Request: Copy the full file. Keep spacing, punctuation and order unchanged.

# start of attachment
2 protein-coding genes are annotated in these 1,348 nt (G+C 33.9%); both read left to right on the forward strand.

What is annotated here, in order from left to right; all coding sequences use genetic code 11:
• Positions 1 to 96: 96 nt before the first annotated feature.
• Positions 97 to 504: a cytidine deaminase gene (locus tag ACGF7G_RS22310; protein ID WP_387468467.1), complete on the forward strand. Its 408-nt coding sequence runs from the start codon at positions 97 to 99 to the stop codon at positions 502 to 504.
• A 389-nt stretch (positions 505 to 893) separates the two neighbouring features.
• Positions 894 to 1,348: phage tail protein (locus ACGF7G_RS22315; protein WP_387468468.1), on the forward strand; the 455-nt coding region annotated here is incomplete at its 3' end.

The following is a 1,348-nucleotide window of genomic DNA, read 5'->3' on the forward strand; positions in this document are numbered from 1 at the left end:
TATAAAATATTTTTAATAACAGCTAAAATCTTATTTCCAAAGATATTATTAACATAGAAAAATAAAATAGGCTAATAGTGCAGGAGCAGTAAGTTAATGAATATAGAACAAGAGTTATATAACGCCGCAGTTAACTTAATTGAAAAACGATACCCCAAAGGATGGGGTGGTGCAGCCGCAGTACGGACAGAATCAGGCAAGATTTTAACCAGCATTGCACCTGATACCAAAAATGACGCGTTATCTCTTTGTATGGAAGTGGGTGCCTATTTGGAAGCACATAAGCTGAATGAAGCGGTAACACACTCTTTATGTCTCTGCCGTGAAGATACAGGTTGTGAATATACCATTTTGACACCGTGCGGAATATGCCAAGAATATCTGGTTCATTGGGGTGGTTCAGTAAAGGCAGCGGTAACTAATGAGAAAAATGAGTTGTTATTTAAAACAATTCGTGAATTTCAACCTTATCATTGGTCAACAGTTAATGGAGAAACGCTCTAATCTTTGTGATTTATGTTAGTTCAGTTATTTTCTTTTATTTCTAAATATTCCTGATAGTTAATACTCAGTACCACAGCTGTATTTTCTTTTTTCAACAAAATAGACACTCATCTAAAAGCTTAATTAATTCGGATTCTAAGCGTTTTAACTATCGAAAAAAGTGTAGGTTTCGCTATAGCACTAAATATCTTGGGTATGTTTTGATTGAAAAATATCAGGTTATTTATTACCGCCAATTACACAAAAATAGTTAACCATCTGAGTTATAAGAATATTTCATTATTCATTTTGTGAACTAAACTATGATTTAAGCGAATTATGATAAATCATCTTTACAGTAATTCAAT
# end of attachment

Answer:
2 protein-coding genes are annotated in these 1,348 nt (G+C 33.9%); both read left to right on the forward strand.

What is annotated here, in order from left to right; all coding sequences use genetic code 11:
• Positions 1 to 96: 96 nt before the first annotated feature.
• Positions 97 to 504: a cytidine deaminase gene (locus tag ACGF7G_RS22310; protein ID WP_387468467.1), complete on the forward strand. Its 408-nt coding sequence runs from the start codon at positions 97 to 99 to the stop codon at positions 502 to 504.
• A 389-nt stretch (positions 505 to 893) separates the two neighbouring features.
• Positions 894 to 1,348: phage tail protein (locus ACGF7G_RS22315; protein WP_387468468.1), on the forward strand; the 455-nt coding region annotated here is incomplete at its 3' end.

The following is a 1,348-nucleotide window of genomic DNA, read 5'->3' on the forward strand; positions in this document are numbered from 1 at the left end:
TATAAAATATTTTTAATAACAGCTAAAATCTTATTTCCAAAGATATTATTAACATAGAAAAATAAAATAGGCTAATAGTGCAGGAGCAGTAAGTTAATGAATATAGAACAAGAGTTATATAACGCCGCAGTTAACTTAATTGAAAAACGATACCCCAAAGGATGGGGTGGTGCAGCCGCAGTACGGACAGAATCAGGCAAGATTTTAACCAGCATTGCACCTGATACCAAAAATGACGCGTTATCTCTTTGTATGGAAGTGGGTGCCTATTTGGAAGCACATAAGCTGAATGAAGCGGTAACACACTCTTTATGTCTCTGCCGTGAAGATACAGGTTGTGAATATACCATTTTGACACCGTGCGGAATATGCCAAGAATATCTGGTTCATTGGGGTGGTTCAGTAAAGGCAGCGGTAACTAATGAGAAAAATGAGTTGTTATTTAAAACAATTCGTGAATTTCAACCTTATCATTGGTCAACAGTTAATGGAGAAACGCTCTAATCTTTGTGATTTATGTTAGTTCAGTTATTTTCTTTTATTTCTAAATATTCCTGATAGTTAATACTCAGTACCACAGCTGTATTTTCTTTTTTCAACAAAATAGACACTCATCTAAAAGCTTAATTAATTCGGATTCTAAGCGTTTTAACTATCGAAAAAAGTGTAGGTTTCGCTATAGCACTAAATATCTTGGGTATGTTTTGATTGAAAAATATCAGGTTATTTATTACCGCCAATTACACAAAAATAGTTAACCATCTGAGTTATAAGAATATTTCATTATTCATTTTGTGAACTAAACTATGATTTAAGCGAATTATGATAAATCATCTTTACAGTAATTCAAT